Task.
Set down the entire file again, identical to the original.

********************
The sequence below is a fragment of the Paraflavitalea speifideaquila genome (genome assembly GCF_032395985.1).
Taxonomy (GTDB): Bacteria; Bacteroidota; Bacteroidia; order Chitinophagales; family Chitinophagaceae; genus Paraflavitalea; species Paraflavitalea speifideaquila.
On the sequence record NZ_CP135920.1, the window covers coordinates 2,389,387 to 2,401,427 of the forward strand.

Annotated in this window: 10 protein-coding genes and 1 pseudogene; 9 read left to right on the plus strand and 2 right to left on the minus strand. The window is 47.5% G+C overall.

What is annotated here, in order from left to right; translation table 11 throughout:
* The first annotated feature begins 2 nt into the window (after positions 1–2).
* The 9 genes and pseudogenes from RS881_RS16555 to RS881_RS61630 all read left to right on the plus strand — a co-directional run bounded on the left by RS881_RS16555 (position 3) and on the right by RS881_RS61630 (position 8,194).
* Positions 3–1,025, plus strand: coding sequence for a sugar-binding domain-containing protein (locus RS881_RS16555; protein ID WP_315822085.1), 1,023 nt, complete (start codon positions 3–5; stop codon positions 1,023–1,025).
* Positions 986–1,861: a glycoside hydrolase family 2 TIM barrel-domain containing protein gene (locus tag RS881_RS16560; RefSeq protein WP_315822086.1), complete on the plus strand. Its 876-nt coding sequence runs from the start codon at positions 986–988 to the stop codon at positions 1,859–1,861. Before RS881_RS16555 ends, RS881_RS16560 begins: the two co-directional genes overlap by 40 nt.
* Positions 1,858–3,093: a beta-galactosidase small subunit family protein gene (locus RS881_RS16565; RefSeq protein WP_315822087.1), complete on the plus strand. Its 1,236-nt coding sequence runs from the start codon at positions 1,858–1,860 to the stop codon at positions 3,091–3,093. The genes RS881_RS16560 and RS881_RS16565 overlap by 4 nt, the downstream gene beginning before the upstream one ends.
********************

The sequence below is a fragment of the Paraflavitalea speifideaquila genome (genome assembly GCF_032395985.1).
Taxonomy (GTDB): Bacteria; Bacteroidota; Bacteroidia; order Chitinophagales; family Chitinophagaceae; genus Paraflavitalea; species Paraflavitalea speifideaquila.
On the sequence record NZ_CP135920.1, the window covers coordinates 2,389,387 to 2,401,427 of the forward strand.

Annotated in this window: 10 protein-coding genes and 1 pseudogene; 9 read left to right on the plus strand and 2 right to left on the minus strand. The window is 47.5% G+C overall.

What is annotated here, in order from left to right; translation table 11 throughout:
* The first annotated feature begins 2 nt into the window (after positions 1–2).
* The 9 genes and pseudogenes from RS881_RS16555 to RS881_RS61630 all read left to right on the plus strand — a co-directional run bounded on the left by RS881_RS16555 (position 3) and on the right by RS881_RS61630 (position 8,194).
* Positions 3–1,025, plus strand: coding sequence for a sugar-binding domain-containing protein (locus RS881_RS16555; protein ID WP_315822085.1), 1,023 nt, complete (start codon positions 3–5; stop codon positions 1,023–1,025).
* Positions 986–1,861: a glycoside hydrolase family 2 TIM barrel-domain containing protein gene (locus tag RS881_RS16560; RefSeq protein WP_315822086.1), complete on the plus strand. Its 876-nt coding sequence runs from the start codon at positions 986–988 to the stop codon at positions 1,859–1,861. Before RS881_RS16555 ends, RS881_RS16560 begins: the two co-directional genes overlap by 40 nt.
* Positions 1,858–3,093: a beta-galactosidase small subunit family protein gene (locus RS881_RS16565; RefSeq protein WP_315822087.1), complete on the plus strand. Its 1,236-nt coding sequence runs from the start codon at positions 1,858–1,860 to the stop codon at positions 3,091–3,093. The genes RS881_RS16560 and RS881_RS16565 overlap by 4 nt, the downstream gene beginning before the upstream one ends.